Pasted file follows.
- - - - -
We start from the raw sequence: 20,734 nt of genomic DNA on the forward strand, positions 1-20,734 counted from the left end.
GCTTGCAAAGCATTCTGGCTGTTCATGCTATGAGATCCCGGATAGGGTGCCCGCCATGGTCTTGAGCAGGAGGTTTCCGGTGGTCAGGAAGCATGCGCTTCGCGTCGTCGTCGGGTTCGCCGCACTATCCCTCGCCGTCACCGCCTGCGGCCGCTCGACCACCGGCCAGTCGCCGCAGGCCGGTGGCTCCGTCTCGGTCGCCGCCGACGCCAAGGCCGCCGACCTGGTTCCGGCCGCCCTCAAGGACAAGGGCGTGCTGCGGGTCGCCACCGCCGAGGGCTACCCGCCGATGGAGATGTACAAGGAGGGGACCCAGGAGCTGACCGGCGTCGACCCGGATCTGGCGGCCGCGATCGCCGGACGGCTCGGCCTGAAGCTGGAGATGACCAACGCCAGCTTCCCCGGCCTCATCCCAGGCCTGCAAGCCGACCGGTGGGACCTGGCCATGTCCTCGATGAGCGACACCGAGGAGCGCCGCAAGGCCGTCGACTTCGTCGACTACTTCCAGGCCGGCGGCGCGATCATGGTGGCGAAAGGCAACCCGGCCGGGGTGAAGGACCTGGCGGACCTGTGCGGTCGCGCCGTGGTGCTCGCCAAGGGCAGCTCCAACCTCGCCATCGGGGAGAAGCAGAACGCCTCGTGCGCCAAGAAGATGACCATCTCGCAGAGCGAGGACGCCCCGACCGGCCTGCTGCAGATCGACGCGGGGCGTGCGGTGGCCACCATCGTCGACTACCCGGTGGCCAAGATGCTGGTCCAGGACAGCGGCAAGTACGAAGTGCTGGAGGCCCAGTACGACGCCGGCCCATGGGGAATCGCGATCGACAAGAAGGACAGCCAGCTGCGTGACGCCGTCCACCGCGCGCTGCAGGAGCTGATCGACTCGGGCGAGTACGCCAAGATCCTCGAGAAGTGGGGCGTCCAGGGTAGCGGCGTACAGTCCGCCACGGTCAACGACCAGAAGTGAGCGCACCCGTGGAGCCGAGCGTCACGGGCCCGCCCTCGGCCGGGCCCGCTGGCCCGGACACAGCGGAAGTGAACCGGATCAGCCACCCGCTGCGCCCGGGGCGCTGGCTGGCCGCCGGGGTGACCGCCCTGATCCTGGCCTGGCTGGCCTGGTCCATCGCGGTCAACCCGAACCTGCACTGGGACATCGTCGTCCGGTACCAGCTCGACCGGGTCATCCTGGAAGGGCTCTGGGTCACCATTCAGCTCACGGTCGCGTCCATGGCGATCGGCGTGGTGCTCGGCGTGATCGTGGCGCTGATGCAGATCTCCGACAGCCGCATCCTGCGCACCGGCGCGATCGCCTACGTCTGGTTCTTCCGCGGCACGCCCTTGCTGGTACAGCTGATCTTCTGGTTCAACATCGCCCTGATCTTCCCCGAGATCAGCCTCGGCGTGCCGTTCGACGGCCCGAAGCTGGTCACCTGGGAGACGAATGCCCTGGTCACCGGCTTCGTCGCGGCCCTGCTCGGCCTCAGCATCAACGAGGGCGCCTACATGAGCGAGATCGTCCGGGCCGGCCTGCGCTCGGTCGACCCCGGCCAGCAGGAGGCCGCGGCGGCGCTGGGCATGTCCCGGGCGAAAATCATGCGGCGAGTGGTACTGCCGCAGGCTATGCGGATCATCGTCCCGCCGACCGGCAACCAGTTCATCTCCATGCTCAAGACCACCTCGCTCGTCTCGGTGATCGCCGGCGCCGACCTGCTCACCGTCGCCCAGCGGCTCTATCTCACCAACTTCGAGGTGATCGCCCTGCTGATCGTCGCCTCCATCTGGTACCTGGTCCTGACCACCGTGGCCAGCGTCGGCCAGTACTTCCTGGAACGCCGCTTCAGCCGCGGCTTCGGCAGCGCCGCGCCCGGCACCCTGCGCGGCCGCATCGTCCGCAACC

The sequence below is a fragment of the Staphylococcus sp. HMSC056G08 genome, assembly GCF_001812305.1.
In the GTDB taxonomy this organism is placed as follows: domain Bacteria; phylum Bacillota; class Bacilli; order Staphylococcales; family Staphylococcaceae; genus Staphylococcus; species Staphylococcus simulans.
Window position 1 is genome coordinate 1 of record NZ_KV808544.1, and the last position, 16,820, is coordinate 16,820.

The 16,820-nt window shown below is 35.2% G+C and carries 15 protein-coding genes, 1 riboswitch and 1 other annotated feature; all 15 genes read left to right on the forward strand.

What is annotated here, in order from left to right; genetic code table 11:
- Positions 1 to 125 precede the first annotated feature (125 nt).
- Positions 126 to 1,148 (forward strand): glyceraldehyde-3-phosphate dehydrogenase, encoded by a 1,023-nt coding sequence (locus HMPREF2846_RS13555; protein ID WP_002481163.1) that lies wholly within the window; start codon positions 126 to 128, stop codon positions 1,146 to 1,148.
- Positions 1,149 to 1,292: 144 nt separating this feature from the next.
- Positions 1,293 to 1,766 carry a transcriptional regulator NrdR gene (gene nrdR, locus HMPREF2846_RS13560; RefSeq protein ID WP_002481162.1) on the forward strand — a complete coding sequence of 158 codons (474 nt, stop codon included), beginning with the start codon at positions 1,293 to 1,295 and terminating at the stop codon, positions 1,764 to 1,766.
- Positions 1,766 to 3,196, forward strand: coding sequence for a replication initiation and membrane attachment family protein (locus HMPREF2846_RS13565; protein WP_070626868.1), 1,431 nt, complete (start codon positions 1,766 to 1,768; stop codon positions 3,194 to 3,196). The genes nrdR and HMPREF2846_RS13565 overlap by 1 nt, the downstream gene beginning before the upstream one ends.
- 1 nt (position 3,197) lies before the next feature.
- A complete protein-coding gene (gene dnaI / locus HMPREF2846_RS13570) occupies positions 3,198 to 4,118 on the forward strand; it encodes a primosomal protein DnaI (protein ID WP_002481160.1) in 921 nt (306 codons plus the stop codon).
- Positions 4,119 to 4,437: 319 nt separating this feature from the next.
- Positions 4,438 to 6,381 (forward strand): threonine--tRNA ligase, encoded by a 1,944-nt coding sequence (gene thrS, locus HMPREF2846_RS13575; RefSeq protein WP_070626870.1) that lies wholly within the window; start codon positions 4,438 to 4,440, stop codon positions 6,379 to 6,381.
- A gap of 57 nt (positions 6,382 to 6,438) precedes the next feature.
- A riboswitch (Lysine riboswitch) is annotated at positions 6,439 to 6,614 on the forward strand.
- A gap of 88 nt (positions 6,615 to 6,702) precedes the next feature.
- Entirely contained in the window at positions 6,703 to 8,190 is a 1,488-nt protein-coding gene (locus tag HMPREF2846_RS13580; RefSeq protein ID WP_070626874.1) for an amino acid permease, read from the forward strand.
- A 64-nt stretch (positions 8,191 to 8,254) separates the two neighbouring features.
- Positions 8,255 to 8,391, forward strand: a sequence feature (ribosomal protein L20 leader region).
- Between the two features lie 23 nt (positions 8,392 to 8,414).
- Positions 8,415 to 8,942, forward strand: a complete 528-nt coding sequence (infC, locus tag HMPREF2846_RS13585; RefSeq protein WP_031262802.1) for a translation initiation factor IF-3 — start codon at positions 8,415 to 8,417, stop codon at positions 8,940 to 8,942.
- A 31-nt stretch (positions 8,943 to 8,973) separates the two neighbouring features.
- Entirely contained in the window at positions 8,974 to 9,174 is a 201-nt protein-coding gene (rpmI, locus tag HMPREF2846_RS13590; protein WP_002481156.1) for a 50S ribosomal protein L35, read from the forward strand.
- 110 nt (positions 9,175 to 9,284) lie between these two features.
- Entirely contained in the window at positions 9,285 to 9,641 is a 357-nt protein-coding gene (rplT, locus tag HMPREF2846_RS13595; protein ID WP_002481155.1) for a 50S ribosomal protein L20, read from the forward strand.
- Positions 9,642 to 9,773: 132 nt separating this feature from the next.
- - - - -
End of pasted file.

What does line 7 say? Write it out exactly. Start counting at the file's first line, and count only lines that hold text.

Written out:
What is annotated here, in order from left to right; genetic code table 11: